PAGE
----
Criticism and context: why we still need professional reviewers

Me and a friend backstage at a gig.

Backstage, and reaching for my notebook.

Is being a music writer “tough and important work”? Well, one music writer thinks it is. Tim Sommer, writing in the New York Observer, argues that “Daily newspapers need music writers now more than ever.”

He’s talking about writing for a USA “big city daily” and, while there’s no equivalent in the UK, his arguments also apply to writers on local newspapers here. Having worked as a writer on a regional daily newspaper – I was pop columnist for the Liverpool Echo – I think he makes some good points.

Why is this important, and what’s it got to do with the internet?

The rise of the blogger and the growth of consumer reviews have created a landscape where anyone can write about music, or other art forms. And this has called into question the future of the professional critic, many of whom are no longer valued by the publications that used to employ them.

Even Robert Christgau, one of the earliest professional rock critics, has become a victim. After making a living as a journalist for more than 50 years, he’s found that his employers are no longer prepared to pay for his work.

But it’s not just about people making a living, important though that is. As SF Weekly reporter Matt Saincome says of the Christgau situation: “When it comes to critical analysis and writing, you get what you pay for.”

Anyone can gush about something they like. Anyone can allocate marks out of five. Not everyone can be a critic.

I’ve recently been reading Mark Kermode’s book about film criticism, Hatchet Job, and his view is that what makes you a “proper” critic is being able to sit through the films no-one else wants to watch. Watching all the new releases – good and bad – allows you to write accountable reviews that include “opinion, description, contextualisation and analysis”.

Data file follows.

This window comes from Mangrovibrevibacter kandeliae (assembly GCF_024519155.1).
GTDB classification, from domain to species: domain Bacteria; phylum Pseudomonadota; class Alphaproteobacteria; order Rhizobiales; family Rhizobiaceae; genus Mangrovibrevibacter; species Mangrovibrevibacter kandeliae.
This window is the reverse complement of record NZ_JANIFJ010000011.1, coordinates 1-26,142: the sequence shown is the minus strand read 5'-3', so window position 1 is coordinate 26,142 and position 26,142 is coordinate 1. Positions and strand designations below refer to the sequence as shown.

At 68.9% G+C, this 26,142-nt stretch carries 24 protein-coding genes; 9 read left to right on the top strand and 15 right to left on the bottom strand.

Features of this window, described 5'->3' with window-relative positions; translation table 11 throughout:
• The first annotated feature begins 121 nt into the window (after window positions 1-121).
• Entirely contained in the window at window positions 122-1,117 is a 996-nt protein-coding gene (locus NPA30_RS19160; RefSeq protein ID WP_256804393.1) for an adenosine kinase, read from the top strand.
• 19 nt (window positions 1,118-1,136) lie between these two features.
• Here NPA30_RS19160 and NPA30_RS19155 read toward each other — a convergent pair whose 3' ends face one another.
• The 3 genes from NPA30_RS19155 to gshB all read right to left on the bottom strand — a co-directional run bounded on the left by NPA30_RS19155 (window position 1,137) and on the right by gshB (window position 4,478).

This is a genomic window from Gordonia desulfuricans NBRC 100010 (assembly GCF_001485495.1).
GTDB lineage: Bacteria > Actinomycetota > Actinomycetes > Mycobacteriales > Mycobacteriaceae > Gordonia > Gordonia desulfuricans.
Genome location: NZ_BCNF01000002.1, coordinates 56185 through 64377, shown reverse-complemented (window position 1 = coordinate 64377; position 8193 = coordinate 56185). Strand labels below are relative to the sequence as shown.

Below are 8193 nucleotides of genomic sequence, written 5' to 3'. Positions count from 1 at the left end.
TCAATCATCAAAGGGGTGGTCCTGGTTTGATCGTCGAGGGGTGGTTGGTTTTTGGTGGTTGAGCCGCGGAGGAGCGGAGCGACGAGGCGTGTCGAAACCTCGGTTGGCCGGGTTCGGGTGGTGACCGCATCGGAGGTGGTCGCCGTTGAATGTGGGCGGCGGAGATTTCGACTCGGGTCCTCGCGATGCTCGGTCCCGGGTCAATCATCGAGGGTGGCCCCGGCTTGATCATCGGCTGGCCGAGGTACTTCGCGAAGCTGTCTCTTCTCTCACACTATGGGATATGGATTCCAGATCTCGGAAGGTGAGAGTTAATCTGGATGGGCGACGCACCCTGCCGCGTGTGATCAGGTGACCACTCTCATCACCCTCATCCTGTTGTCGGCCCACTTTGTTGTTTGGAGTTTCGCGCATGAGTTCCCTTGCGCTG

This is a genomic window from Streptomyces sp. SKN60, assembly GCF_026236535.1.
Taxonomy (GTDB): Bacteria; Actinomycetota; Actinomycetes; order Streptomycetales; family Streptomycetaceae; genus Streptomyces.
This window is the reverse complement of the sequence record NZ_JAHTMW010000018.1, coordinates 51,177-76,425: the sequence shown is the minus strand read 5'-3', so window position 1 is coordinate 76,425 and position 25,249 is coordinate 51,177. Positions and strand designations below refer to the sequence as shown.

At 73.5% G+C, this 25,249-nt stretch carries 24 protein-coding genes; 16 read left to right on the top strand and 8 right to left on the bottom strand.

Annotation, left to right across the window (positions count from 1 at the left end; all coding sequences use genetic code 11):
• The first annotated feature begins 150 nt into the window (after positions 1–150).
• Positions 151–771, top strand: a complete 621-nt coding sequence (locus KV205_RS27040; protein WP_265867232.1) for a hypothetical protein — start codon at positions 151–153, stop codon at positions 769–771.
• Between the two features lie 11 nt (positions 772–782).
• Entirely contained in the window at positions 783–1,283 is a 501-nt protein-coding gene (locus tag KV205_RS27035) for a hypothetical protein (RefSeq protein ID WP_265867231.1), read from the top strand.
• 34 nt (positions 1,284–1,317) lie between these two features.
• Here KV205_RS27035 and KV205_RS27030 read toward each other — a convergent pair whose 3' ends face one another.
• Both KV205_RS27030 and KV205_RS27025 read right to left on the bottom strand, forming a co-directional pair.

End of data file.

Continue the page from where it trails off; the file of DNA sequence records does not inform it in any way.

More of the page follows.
In my days as a music reviewer, I watched a lot of acts that I would not otherwise have seen. Sometimes they were awful, but often I was pleasantly surprised.  And when it came to writing about them, I tried, as Tim Sommer puts it, to: “avoid being swept away by trends, yet remain informed enough to report accurately about them and place them within a workable and realistic context”.

It’s easy to write about things you like, and there’s room for “fanboy” reviews, but without context – what Tim Sommer calls “knowledge and perspective” – you’re not a critic. This means knowing about history and influences, about movements and trends, and about having benchmarks for what’s new, what’s good and what’s original (and recognising a cover version when you hear one). And when writing for a local paper, it means knowing the local cultural landscape as well as the national/international context. I liked his view that a good local journalist “helps keep alive the cultural tradition of the city where they write”. It’s something I felt proud to be part of.

I don’t do that job any more but I like reading people who do, and who do it well. (My favourite music writer is the Guardian’s Laura Barton, who combines knowledge, passion and wonderfully lyrical writing.)

That is something we need to value, and I hope Mark Kermode is right. He faces up to the doom-mongers by declaring that “unpaid amateurism is ultimately unsustainable”, and concludes from experience that, despite everything, professional criticism is here to stay.

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